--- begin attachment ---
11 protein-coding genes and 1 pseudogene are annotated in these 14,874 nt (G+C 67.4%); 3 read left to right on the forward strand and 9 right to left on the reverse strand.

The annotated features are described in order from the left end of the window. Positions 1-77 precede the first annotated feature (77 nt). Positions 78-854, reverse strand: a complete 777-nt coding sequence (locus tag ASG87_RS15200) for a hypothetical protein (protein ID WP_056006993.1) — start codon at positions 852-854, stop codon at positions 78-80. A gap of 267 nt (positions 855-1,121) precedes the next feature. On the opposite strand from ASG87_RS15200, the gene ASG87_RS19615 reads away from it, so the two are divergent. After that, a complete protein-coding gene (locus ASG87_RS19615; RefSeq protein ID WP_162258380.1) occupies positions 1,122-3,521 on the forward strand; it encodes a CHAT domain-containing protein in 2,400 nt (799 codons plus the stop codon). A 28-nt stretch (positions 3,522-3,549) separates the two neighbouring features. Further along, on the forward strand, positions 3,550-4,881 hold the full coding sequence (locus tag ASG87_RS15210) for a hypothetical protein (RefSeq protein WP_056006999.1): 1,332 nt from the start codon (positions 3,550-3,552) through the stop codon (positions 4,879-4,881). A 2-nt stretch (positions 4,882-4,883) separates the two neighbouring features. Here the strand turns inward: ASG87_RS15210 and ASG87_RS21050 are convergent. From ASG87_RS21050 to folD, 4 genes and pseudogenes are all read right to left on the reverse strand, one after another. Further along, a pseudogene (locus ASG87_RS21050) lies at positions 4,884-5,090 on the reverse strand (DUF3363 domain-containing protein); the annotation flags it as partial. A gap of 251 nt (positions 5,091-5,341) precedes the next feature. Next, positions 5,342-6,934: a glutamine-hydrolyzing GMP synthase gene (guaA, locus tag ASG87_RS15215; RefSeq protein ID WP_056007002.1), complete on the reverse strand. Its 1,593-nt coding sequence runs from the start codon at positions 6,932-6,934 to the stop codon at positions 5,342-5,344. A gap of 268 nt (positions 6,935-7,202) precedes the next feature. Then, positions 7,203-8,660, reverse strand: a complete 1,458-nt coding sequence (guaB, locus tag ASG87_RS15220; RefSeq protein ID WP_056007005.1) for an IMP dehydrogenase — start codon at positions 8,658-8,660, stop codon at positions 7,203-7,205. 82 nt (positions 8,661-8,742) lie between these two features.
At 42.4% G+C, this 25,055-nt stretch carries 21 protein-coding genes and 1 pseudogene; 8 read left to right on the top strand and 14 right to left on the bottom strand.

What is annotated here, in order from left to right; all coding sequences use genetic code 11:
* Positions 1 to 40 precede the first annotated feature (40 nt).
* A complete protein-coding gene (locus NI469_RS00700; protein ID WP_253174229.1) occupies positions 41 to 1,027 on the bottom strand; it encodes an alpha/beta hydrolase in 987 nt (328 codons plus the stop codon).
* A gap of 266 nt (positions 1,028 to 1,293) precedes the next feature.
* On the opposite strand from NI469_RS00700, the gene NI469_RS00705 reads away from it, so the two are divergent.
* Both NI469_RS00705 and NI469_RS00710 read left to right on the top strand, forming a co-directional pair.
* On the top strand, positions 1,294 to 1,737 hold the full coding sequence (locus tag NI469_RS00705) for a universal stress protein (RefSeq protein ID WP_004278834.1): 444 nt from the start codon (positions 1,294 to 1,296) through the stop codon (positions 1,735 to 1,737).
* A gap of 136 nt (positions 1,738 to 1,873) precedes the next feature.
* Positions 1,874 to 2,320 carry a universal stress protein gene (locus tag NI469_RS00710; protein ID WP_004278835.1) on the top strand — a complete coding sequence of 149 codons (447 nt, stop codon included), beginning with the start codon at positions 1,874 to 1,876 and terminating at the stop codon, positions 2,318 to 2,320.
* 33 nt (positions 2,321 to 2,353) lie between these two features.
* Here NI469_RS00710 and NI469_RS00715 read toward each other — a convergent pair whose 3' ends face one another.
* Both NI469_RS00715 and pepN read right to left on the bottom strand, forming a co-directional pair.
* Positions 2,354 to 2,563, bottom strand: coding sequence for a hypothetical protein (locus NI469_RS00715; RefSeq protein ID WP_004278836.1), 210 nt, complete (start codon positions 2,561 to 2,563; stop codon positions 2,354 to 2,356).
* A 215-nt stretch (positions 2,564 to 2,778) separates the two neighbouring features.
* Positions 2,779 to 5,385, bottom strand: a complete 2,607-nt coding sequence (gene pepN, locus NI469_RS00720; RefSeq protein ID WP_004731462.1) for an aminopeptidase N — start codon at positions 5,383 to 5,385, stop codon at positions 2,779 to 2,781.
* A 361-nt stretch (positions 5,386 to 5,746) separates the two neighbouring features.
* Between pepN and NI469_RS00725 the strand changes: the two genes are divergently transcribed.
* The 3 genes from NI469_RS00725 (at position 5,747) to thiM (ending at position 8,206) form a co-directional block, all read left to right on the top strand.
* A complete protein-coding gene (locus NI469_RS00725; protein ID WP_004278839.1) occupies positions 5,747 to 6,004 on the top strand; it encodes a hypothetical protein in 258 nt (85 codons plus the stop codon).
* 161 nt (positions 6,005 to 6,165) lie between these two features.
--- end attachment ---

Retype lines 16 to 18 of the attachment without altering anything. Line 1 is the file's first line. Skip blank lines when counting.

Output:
* Positions 2,354 to 2,563, bottom strand: coding sequence for a hypothetical protein (locus NI469_RS00715; RefSeq protein ID WP_004278836.1), 210 nt, complete (start codon positions 2,561 to 2,563; stop codon positions 2,354 to 2,356).
* A 215-nt stretch (positions 2,564 to 2,778) separates the two neighbouring features.
* Positions 2,779 to 5,385, bottom strand: a complete 2,607-nt coding sequence (gene pepN, locus NI469_RS00720; RefSeq protein ID WP_004731462.1) for an aminopeptidase N — start codon at positions 5,383 to 5,385, stop codon at positions 2,779 to 2,781.